some beginner Qs
i should point out firstly that I'm new to Mandriva, or any Linux platform for that matter and trying to get to know the techy side it when all I'm used to is windows.
a few questions:
1. how do i update device drivers?
2. how do i exit the terminal program once i'm in it? (i tried typing 'exit' but it just starts the terminal up again new)
3. How do i view/edit a file in the terminal program?
4. In which directory are the system files or main OS files (like C:\Windows)
Thanks very much :D
1) Unless you had to do something special, you don't need to worry about this. They are part of the kernel and when you upgrade that (automatically via your distro) they will be upgraded.
2) That is odd, it should work. Mandriva most be doing something special....
3) There are a million ways to do it. Assuming this is a text file, nano is the most simple (it may or may not be installed). But there are tons of programs you can use depending on what you want or need (vi, vim, emacs, etc...). So for example nano file.text
4) For a better understanding of the *nix structure take a look at http://www.linuxforums.org/forum/lin...-overview.html
Welcome to the wonderful world of nix and linuxforums.org!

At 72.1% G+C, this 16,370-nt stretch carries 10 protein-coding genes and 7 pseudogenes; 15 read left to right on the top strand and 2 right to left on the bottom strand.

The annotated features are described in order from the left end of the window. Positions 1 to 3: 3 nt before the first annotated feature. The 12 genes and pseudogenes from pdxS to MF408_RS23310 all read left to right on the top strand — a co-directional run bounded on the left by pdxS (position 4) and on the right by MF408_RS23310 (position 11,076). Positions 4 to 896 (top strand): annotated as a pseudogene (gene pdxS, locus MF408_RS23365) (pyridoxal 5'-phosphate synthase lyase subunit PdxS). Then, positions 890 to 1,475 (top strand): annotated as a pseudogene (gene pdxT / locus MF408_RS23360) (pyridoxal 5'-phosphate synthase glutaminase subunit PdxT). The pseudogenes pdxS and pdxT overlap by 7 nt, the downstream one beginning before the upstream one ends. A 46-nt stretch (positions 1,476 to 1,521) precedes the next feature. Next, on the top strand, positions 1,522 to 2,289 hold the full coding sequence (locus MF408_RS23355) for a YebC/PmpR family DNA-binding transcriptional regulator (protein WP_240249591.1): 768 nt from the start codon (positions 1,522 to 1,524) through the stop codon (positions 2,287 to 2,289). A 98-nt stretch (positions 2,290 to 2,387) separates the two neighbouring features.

After you get the hang of some of the commands, I would also play with Gentoo and manually compile everythign from scratch so that you can get a better understanding for how a nix system works. Of course, there is a guide on the website to help you along your way. That's how I learned a lot when I began and I wouldn't have done it any other way.
Actually, I would not recommend this. The way a Gentoo system works is completely different than the way any other Linux or UNIX system works, at least in regards to its package management system. Portage is more like FreeBSD's ports system than anything, but even then it's still a different skill set.
Originally Posted by Freedom
If you get particularly skilled at using Gentoo, you will only be able to translate the basics (general command line file and system manipulation). I would recommend a more mainstream Linux distribution to learn the ropes, so to speak.
Now that I think about it, I definitely agree with you. Portage is indeed much different. I guess I just adapted years ago to where I migrated very well :P Who knows.
thanks for the help guys and for the link, I didn't notice that how-to section